In 1881, a worker at Procter and Gamble forgot to turn off the machine that whipped a little air into the soap mixture.
He ran the “ruined” batch through production and packaging anyway instead of pulling it.
Consumers went wild. They loved the way the bar floated instead of sinking to the murky bottom of the bathtub.
Procter and Gamble decided to keep the method and make it a selling point.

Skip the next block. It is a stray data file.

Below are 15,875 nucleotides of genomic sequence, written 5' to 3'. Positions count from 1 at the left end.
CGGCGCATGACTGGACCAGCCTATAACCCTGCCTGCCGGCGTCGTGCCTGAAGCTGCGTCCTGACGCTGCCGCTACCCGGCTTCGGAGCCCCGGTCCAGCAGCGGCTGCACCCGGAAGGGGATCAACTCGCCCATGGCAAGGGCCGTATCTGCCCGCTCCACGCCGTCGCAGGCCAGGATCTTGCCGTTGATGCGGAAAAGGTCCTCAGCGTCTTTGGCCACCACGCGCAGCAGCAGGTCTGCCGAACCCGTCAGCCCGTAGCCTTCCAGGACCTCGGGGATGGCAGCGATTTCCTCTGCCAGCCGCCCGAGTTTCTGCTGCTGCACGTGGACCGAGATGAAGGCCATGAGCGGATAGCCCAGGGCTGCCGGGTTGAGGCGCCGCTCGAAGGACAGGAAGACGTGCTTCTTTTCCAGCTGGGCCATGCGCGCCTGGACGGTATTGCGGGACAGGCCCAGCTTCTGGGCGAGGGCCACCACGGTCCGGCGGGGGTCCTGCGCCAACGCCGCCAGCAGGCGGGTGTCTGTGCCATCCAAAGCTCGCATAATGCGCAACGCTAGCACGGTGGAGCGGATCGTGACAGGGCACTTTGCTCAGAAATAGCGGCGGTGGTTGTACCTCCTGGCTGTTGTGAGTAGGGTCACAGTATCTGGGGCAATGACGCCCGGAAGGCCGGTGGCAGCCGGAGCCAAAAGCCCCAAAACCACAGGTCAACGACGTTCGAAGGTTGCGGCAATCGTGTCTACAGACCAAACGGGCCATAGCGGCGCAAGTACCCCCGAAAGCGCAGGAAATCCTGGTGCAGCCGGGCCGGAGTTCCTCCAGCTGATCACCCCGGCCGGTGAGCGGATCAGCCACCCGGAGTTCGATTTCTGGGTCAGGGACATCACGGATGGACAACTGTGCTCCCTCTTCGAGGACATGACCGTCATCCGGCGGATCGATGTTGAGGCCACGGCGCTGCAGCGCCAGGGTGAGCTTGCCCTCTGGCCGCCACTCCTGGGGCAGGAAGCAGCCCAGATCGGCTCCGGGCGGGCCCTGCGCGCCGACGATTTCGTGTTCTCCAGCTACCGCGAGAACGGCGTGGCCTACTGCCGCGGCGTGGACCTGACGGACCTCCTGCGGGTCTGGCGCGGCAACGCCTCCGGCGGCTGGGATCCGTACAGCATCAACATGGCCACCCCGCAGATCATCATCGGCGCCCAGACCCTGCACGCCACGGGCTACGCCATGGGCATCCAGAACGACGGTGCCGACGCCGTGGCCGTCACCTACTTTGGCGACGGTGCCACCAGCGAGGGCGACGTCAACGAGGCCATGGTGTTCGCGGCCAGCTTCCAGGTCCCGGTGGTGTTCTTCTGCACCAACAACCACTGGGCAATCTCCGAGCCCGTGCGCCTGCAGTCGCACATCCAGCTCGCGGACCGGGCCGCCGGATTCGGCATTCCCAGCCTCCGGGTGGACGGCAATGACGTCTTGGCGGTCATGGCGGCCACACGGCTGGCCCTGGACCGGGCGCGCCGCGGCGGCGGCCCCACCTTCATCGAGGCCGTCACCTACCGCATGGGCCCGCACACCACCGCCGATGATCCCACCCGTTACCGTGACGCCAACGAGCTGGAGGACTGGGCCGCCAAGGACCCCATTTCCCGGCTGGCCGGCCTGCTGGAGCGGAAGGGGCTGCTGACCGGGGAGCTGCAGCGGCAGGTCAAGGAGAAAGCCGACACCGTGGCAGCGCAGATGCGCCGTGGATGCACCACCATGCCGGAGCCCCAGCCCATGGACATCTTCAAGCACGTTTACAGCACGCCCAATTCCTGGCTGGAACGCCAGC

Why did they call it Ivory? Procter claims he took the name from a verse in the sermon he heard that Sunday.
It was Psalms 45:8: “All thy garments smell of myrrh, and aloes, and cassia, and out of the ivory palaces whereby they have made thee glad.”